Transport Minister Phil Twyford has announced formation of a Future Technology Leadership Group saying it will help New Zealand harness some of the $1.5 billion a year estimated value to the economy from Intelligent Transport Systems (ITS) as well as the social benefits they create.
The move follows release by Business NZ of a report commissioned from Deloitte Access Economics, Unlocking commercial opportunities from intelligent transport systems. The report said intelligent transport systems could be a sunrise tech industry for New Zealand, earning up to $1.5 billion a year.
Twyford announced formation of the group at the T-Tech Conference in Auckland on 19 March saying it would develop a 10-year Land Transport Technology Roadmap. He said New Zealand was seen as a world leader in ITS, and the group would bring together the best domestic knowledge, as well as international expertise.
“The Business NZ report focused on three areas – drones, smart logistics and autonomous self-driving vehicles – and found New Zealand has a good regulatory and business environment to benefit from ITS,” he said.
“A good example of how technology can save lives was the NZTA ‘hackathon’ Save One More Life which last weekend saw 120 developers, and tech, engineering and transport experts spend 48 hours designing ways to make our roads safer. This resulted in a new app to improve driving by teenagers and those on restricted licenses, expected to save 55 young lives a year.”
Business NZ said its report was “a call to action for both business and the Government, recognising the enormous potential for developing and manufacturing intelligent transport systems such as self-driving cars and drones in New Zealand.”
The report calls for greater collaboration between the Government and business to unlock innovation and export growth around ITS technology and services, along with data sharing, greater R&D, the upskilling of regulators, and aligning education and skills training with New Zealand’s future needs.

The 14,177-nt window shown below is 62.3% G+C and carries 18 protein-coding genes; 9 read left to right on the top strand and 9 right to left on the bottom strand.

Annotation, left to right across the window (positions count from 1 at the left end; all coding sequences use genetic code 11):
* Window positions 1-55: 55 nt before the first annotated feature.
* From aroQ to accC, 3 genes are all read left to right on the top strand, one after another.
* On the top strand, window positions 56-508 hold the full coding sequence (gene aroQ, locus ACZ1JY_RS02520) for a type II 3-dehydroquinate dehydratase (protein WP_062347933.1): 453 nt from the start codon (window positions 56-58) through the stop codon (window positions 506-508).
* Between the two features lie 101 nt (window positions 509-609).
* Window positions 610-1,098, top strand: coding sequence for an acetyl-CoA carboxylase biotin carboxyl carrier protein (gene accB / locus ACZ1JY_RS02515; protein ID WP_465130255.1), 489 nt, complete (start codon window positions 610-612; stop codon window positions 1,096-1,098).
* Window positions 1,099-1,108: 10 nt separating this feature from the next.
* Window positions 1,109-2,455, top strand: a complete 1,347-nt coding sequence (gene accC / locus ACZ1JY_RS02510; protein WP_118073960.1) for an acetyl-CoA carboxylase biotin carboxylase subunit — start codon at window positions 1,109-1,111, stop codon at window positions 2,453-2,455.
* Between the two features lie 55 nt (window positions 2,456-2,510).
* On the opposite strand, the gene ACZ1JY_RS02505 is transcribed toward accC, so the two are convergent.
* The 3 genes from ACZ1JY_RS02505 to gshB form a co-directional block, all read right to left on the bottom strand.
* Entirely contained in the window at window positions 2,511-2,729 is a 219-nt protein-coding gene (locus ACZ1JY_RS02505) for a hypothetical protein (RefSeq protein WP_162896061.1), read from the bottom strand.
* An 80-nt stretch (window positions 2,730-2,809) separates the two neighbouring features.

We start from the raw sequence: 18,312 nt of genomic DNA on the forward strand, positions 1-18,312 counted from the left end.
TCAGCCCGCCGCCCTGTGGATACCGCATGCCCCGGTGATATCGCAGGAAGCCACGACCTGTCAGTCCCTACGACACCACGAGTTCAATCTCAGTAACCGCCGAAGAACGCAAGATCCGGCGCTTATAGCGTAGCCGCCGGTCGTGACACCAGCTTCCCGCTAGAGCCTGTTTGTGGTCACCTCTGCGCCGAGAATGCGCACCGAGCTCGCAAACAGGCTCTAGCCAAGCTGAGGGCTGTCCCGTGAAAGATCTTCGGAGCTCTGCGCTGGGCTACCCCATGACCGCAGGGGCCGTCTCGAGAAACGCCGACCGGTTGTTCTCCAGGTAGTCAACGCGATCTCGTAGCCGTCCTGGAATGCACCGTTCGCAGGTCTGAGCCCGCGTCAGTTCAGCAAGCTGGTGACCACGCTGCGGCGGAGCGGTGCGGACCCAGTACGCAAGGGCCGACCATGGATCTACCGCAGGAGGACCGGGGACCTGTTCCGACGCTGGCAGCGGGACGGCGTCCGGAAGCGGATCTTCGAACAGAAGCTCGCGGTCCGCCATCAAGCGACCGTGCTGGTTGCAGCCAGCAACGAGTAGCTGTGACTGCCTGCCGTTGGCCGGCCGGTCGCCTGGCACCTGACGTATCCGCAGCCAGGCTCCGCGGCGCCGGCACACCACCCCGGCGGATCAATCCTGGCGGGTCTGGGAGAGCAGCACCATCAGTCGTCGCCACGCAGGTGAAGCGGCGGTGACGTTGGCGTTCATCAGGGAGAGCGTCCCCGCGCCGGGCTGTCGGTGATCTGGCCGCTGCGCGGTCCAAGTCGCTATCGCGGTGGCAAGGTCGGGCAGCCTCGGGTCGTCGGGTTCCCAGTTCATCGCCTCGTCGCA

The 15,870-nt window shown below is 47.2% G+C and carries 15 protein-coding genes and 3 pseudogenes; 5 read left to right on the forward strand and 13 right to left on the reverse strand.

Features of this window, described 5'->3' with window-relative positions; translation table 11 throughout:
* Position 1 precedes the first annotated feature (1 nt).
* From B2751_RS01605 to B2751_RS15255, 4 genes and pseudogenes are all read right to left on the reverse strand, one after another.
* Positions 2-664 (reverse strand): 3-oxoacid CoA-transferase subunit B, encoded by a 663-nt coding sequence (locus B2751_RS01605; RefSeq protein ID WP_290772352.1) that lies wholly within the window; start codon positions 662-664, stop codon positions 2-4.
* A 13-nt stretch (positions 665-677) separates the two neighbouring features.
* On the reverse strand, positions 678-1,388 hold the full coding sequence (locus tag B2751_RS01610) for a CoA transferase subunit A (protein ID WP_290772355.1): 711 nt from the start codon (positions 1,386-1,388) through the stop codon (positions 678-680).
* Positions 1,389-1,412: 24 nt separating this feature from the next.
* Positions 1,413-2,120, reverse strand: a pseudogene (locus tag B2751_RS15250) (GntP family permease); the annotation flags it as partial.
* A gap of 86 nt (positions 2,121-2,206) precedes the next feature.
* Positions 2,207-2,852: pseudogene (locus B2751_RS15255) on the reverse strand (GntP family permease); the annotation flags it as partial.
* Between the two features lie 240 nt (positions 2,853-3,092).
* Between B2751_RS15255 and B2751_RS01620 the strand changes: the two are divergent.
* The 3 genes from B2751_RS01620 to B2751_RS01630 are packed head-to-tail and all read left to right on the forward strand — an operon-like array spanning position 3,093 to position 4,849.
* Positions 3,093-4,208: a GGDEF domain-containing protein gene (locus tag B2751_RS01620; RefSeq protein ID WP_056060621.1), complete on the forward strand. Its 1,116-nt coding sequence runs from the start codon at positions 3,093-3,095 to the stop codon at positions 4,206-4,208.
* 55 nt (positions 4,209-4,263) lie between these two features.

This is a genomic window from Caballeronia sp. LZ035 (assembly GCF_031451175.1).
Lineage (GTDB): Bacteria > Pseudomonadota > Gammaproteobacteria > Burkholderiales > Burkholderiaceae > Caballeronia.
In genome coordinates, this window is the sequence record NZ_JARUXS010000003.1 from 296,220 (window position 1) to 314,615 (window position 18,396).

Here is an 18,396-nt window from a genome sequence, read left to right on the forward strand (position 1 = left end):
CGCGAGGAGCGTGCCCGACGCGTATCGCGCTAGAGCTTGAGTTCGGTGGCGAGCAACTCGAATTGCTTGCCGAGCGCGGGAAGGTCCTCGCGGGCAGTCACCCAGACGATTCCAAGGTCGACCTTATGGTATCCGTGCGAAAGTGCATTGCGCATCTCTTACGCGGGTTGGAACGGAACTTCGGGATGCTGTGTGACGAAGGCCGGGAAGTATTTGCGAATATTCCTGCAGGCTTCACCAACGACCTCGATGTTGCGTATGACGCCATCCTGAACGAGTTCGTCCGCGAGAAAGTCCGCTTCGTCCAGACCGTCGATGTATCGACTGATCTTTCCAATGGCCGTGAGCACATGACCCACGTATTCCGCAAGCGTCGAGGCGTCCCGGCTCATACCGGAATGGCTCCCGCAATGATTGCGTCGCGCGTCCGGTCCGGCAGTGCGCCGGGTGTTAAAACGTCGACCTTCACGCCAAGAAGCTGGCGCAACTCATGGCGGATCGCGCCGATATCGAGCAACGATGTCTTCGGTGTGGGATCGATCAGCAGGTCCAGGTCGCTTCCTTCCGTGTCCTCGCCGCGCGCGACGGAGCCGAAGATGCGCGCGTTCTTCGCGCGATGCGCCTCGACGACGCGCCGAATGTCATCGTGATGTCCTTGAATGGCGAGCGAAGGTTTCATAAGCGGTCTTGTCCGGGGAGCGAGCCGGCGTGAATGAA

The chair of Business NZ’s Intelligent Transport Systems Advisory Group, David Prentice, said New Zealand was a good location for the new industry because of its growing high tech manufacturing sector, experience in manufacturing niche component parts, and reputation as a test bed for new technologies and world-class connectivity.
ITS products already produced in New Zealand included GPS systems, drones, robotic port cranes, airport baggage handling systems and wireless charging technology, according to Prentice.
He said the report highlighted the potential for New Zealand to respond to global demand and become a first mover in an innovative, high-growth industry that is set to transform transport throughout the world.
"Intelligent transport systems have the potential to significantly improve traffic flows, reduce road congestion, increase logistics productivity, lower transport emissions and improve the safety and efficiency of personal travel.
"Businesses already operating in the tech sector and new businesses looking for growth opportunities should consider the economic and social benefits to be gained from moving into this new area.”
He added: "And the business community wants to continue working with Government to develop policies that will allow an ITS ecosystem to flourish and help business and transport system users address our local transport challenges and compete on the world stage."
Future Transport Group members
NZ Transport Agency, Ministry of Transport, Auckland Transport, Christchurch City Council, Greater Wellington Regional Council, Google, Machine zone, ITS New Zealand, ITS Australia, Ministry of Education, Local Government NZ, Fulton Hogan, Transport Accident Investigation Commission, Australia New Zealand Driverless Vehicle Initiative (ADVI), Telecom Users Association, Vodafone, KiwiRail, Toyota NZ, HMI Technologies, BECA, UShare, Road Transport Forum, Automobile Association, Westpac, Gladeye, Foodstuffs, Bike Auckland, Chapman Tripp, Uber, GoBus, Datacom, Arup, CISCO, Synapsis, L.E.K. Consulting, Business NZ,.